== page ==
What if chickens demand equality?
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Actually, comic book writer and creator Gerry Alanguilan just got curious about the language of chickens. This curiosity led to a hit Filipino comic book titled “Elmer,” and numerous worldwide recognitions. The comic book is about a family of chickens and their struggle for acceptance and equality in the human world.
Gerry lives in San Pablo City, Laguna, a fairly rural area where chickens freely mingle with humans in the farmyard. Then one day, Gerry’s rich imagination played tricks on him, and “Elmer” was born.
Gerry won the Prix Asie-ACBD (Best Asian Comic Book Award) and recently the Quai des Bulles-Ouest France for “Elmer.” The Prix Asie-ACBD is given by the Association des Critiques et des journalists de Bande Dessinee, a group of French comic critics and journalists.
“I’ve always been fascinated with chickens,” Gerry said. “I even had a pet chicken named Solano when I was a kid. Every time I passed by them, they looked paranoid and indignant, and I always had this curiosity of what they could be saying.”
This inspired Gerry to create a series of comic strip titled “Stupid Chicken Stories” based on his own experience with chickens. That one idea sparked many questions. “What would they say? What if they know their history in the world, that they are bred for food? What would they say?”
“That process of analyzing myself sparked the process of writing the book,” Gerry said.
But “Elmer” is not about preaching animal rights or animal welfare or even compassion for animals. It is about family, acceptance, wit, reality, world domination, issues, and simply about a son named Jake.
Jake is Elmer’s son, a nearly prodigal or rebellious son who is full of angst and having a hard time accepting chickens’ co-existence with humans. Many teenagers can probably relate to Jake, which Gerry said has a teeny-weeny semblance of him. Jake’s parents narrowly escaped human fury. A human who eventually becomes Elmer’s best-friend save them.
When Gerry started writing “Elmer,” he initially wanted to deviate from drawing inspiration from his real life. “Most of my previous works were (already) based on my personal experience,” he explained. “So, I really wanted to create something completely from my imagination, purely fictional. But I realized that I won’t be able to help it.”
The characters are all interesting enough for readers to want to know more about, say Francis or May, Jake’s siblings. “I assigned different personalities to each of them without revealing so much,” he said. This would make people want to turn the pages faster.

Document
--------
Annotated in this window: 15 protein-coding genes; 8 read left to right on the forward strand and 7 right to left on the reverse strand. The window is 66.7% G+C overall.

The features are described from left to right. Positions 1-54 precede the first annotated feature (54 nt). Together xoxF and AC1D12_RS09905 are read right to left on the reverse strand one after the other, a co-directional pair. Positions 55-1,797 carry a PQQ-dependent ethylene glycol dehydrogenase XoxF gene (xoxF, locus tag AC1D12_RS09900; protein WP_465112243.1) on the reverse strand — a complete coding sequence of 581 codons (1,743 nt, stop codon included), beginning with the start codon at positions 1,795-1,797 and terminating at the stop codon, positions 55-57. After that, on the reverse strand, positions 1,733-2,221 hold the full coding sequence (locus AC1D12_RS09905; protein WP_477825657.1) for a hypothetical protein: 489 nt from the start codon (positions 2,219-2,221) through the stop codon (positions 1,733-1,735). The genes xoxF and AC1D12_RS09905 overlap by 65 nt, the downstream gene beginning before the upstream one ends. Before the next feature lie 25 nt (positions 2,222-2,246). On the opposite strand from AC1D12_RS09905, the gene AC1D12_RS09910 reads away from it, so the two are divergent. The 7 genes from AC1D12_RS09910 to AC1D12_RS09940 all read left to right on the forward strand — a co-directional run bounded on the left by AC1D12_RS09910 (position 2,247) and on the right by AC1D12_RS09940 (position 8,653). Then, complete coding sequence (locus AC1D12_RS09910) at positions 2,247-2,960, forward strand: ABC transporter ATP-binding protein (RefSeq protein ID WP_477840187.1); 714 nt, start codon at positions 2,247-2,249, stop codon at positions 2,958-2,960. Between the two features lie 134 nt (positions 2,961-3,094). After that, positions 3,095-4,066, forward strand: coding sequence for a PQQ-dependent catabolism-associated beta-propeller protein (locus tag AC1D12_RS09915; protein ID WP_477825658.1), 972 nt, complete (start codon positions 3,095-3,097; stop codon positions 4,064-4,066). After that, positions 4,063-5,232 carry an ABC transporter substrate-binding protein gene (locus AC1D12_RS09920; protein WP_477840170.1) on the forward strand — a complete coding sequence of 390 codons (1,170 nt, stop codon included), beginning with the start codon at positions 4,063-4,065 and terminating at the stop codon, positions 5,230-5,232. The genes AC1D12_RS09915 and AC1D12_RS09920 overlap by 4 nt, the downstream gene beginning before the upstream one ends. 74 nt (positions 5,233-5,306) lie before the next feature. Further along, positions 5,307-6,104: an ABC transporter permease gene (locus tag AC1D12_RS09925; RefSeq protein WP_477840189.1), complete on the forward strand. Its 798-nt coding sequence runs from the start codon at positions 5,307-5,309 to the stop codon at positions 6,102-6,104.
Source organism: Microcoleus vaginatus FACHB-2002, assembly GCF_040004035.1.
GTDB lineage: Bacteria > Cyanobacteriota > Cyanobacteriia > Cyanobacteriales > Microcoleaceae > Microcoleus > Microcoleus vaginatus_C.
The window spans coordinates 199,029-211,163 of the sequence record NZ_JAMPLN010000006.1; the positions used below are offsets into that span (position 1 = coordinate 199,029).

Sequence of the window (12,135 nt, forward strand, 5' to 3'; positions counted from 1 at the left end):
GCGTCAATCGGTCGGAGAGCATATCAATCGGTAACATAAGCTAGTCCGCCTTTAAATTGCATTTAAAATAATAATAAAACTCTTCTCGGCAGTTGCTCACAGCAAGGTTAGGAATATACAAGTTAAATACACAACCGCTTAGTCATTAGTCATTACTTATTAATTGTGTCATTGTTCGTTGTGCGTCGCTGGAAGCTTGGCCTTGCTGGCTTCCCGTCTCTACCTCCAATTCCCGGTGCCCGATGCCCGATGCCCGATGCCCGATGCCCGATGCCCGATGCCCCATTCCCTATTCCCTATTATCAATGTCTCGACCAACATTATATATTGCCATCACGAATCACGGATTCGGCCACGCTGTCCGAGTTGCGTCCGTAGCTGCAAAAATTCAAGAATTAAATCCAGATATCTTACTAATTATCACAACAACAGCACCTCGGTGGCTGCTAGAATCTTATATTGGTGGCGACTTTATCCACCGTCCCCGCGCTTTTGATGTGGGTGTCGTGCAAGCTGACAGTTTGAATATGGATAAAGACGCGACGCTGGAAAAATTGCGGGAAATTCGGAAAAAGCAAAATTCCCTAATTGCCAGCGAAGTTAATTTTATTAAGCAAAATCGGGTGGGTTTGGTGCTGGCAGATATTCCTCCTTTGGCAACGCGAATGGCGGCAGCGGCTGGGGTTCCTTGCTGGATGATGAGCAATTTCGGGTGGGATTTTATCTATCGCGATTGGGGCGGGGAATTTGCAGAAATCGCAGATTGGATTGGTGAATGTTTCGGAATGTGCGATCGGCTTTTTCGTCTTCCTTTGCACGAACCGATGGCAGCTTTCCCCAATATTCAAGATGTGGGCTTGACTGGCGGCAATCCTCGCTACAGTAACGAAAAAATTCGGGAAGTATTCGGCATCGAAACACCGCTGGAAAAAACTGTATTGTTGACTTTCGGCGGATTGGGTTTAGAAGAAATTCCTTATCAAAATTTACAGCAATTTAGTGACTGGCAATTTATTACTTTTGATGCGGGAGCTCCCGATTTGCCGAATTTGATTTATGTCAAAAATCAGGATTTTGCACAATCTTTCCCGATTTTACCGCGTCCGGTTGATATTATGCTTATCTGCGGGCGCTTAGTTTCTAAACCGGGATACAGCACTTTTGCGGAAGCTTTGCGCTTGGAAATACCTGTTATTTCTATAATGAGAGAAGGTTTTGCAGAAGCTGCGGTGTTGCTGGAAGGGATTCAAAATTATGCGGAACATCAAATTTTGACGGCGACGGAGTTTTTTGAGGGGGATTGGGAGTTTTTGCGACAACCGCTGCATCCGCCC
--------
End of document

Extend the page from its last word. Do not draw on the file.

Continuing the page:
Francis is good-looking, perhaps the most open-minded, a celebrity in his own right, but is he gay? That, Gerry left unanswered.
Gerry is known to be a very detailed artist. “Elmer’s” drawings are too meticulous and elaborate not to notice. “I’ve always drawn that way maybe because of my influences including Alfredo Alcala and Bernie Wrightson,” he said.
Gerry always goes for the best, not for good or better, just the best. Gerry published “Elmer’s” first edition through his Komikero Publishing. This second edition is published by National Bookstore, which will help distribute it mainstream.
The comics industry suffered the one of the biggest blows when multimedia technology kept people from reading. But these days, comics is picking up. It could’ve taken years but one small step at a time is better than no movement at all. “Elmer” is just one of the Filipino creations that is making waves.
During the lull, many comic book creators photocopy their works and sell them in comic book events. These days, publishers approach them to have their comic books published and distributed.
Gerry sees a lot of good comic book creators who have the potential to make it big. But he is a bit worried that they are not very consistent with their works. “What I noticed is that when their works are to be distributed locally, the drawings are so-so,” he said, “but when they are applying to Marvel or DC, the works are really exceptional.”
Gerry hopes that comic book artists will be consistent regardless of the market. Filipino readers deserve the best.
“Elmer” is available in all National Bookstore branches.
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